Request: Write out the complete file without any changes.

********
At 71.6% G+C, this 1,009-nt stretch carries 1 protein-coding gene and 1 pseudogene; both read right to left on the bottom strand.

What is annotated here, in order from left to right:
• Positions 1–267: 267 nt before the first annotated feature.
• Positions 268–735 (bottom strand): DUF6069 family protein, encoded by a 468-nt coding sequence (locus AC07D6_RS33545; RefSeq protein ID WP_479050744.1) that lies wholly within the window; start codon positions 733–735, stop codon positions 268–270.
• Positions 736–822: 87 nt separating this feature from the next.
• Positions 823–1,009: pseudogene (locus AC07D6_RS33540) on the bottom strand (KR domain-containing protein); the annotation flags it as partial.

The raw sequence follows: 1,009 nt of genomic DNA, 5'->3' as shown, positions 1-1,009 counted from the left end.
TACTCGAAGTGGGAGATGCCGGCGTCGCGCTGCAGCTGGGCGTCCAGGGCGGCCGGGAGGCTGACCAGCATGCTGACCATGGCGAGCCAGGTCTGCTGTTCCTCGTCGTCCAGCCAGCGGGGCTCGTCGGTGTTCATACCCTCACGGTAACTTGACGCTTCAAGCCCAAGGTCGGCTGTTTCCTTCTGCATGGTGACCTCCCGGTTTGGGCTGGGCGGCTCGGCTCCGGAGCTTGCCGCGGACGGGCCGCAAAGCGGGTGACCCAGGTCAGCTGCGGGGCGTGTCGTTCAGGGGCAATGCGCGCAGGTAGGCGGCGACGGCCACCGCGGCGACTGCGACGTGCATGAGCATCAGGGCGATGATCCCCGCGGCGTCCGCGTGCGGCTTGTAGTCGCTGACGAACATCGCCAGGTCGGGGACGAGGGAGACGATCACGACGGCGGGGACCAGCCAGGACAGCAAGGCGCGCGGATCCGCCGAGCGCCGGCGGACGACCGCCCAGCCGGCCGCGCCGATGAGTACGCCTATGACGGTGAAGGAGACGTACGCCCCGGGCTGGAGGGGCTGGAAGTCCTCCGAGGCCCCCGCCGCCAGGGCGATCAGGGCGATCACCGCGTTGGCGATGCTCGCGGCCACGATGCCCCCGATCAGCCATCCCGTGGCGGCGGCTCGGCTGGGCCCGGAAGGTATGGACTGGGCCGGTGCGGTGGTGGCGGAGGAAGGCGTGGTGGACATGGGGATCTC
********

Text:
At 71.6% G+C, this 1,009-nt stretch carries 1 protein-coding gene and 1 pseudogene; both read right to left on the bottom strand.

What is annotated here, in order from left to right:
• Positions 1–267: 267 nt before the first annotated feature.
• Positions 268–735 (bottom strand): DUF6069 family protein, encoded by a 468-nt coding sequence (locus AC07D6_RS33545; RefSeq protein ID WP_479050744.1) that lies wholly within the window; start codon positions 733–735, stop codon positions 268–270.
• Positions 736–822: 87 nt separating this feature from the next.
• Positions 823–1,009: pseudogene (locus AC07D6_RS33540) on the bottom strand (KR domain-containing protein); the annotation flags it as partial.

The raw sequence follows: 1,009 nt of genomic DNA, 5'->3' as shown, positions 1-1,009 counted from the left end.
TACTCGAAGTGGGAGATGCCGGCGTCGCGCTGCAGCTGGGCGTCCAGGGCGGCCGGGAGGCTGACCAGCATGCTGACCATGGCGAGCCAGGTCTGCTGTTCCTCGTCGTCCAGCCAGCGGGGCTCGTCGGTGTTCATACCCTCACGGTAACTTGACGCTTCAAGCCCAAGGTCGGCTGTTTCCTTCTGCATGGTGACCTCCCGGTTTGGGCTGGGCGGCTCGGCTCCGGAGCTTGCCGCGGACGGGCCGCAAAGCGGGTGACCCAGGTCAGCTGCGGGGCGTGTCGTTCAGGGGCAATGCGCGCAGGTAGGCGGCGACGGCCACCGCGGCGACTGCGACGTGCATGAGCATCAGGGCGATGATCCCCGCGGCGTCCGCGTGCGGCTTGTAGTCGCTGACGAACATCGCCAGGTCGGGGACGAGGGAGACGATCACGACGGCGGGGACCAGCCAGGACAGCAAGGCGCGCGGATCCGCCGAGCGCCGGCGGACGACCGCCCAGCCGGCCGCGCCGATGAGTACGCCTATGACGGTGAAGGAGACGTACGCCCCGGGCTGGAGGGGCTGGAAGTCCTCCGAGGCCCCCGCCGCCAGGGCGATCAGGGCGATCACCGCGTTGGCGATGCTCGCGGCCACGATGCCCCCGATCAGCCATCCCGTGGCGGCGGCTCGGCTGGGCCCGGAAGGTATGGACTGGGCCGGTGCGGTGGTGGCGGAGGAAGGCGTGGTGGACATGGGGATCTC